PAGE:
Sunday, May 16, 2010

Writing without Guilt?

The weekend is half over. Several projects are moving forward. I have changed the baby quilt plan to making a huge plush zoo critter. At least I know the creation won’t clash with the d├ęcor. I’ve decided on the ideal centerpiece for the king-sized bed quilt. I found a pattern for a stained glass window that will work beautifully as the focal point of the quilt. I hope to have the entire pattern of the quilt laid out on graph paper before I head back to work on Monday.

Then I have to take my sewing machine to the shop for service and repair work. The poor thing is at least 30 years old and really needs an overhaul, if they still make parts for it. Hopefully it won’t need to be replaced. I’ll purchase the requisite materials, threads and batting soon. I may even have all the parts cut and ready by the time the machine is ready for me.

Mindful of the fact that I can’t just let my writing and associated book projects go while thinking about other things (like quilts), I will be dedicating at least an hour a day strictly to book projects. I need to get the Postcard Rx website up and running. I need to redesign my business cards, and I have a novel to finish writing.

I hope to get several hours of undistracted writing done while on an out-of-town overnight next week. It is amazing how much more focused I become when I leave the family at home and go someplace where the dishes, the laundry, the bills, and the ordinary demands of daily life don’t exist. When I’m at home, just being around those things has me putting my writing on the back burner.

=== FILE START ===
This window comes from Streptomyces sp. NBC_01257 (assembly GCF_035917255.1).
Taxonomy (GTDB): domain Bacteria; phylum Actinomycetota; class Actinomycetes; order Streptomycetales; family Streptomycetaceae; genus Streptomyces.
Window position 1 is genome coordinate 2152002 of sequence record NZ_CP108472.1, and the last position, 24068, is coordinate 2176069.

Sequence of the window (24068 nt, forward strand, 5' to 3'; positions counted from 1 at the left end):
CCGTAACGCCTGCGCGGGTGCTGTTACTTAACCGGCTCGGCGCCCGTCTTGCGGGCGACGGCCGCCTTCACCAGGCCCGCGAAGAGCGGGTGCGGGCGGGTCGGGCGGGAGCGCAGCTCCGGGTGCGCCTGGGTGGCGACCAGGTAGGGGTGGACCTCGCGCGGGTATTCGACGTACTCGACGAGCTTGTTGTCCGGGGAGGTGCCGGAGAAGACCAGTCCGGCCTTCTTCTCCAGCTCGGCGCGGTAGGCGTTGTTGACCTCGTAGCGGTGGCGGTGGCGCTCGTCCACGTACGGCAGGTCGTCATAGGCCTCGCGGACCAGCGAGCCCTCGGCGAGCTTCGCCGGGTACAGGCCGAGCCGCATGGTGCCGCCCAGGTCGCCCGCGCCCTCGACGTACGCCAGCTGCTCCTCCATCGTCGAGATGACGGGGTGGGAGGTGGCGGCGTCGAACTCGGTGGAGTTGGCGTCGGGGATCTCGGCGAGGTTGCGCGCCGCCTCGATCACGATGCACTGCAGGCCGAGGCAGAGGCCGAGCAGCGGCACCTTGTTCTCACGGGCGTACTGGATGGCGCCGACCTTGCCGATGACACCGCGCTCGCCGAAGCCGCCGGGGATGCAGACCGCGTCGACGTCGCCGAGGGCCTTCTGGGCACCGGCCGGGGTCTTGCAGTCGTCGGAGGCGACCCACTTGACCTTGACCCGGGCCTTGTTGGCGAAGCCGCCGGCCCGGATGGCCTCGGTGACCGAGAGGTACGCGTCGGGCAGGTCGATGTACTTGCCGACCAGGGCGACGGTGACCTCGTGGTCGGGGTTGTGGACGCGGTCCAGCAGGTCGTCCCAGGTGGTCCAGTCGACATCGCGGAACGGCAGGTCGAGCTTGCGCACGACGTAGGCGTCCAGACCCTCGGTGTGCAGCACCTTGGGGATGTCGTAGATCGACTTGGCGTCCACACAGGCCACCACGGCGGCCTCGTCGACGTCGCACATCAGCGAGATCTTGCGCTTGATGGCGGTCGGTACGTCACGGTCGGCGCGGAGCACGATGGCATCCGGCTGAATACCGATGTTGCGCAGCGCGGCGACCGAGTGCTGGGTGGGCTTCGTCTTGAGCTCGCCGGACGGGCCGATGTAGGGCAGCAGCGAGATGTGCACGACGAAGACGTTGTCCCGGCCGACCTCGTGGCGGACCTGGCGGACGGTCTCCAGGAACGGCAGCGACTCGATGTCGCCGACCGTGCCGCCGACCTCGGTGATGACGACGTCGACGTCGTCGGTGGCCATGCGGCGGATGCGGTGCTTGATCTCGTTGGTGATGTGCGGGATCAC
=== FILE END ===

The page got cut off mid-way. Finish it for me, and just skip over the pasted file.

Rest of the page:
It’s guilt pure and simple. Logically I know that I shouldn’t feel guilty about spending time writing, but life doesn’t always let us make decisions about how we’re spending our time and guarantee that we won’t get those little niggling doubts. The only way to remove those feelings of guilt is to remove one’s self from the atmosphere that creates them.

I have actually been so desperate to write that, in the days before laptops, I disassembled my desktop computer, packed it in my car and reassembled it in Vermont, three times. My sister was part owner of a ski house and let me stay there for a week at a time in off season so I could get away. The place was ideal. It sat halfway up Sugar Bush on the East face. The unmarked driveway to the house was almost impossible to find, and once there, no people or vehicles were seen or heard…day or night.

Unfortunately, she sold her interest in the house when they moved from the East Coast to the Midwest. My biggest regret is that I didn’t ask to start using it much earlier than I did.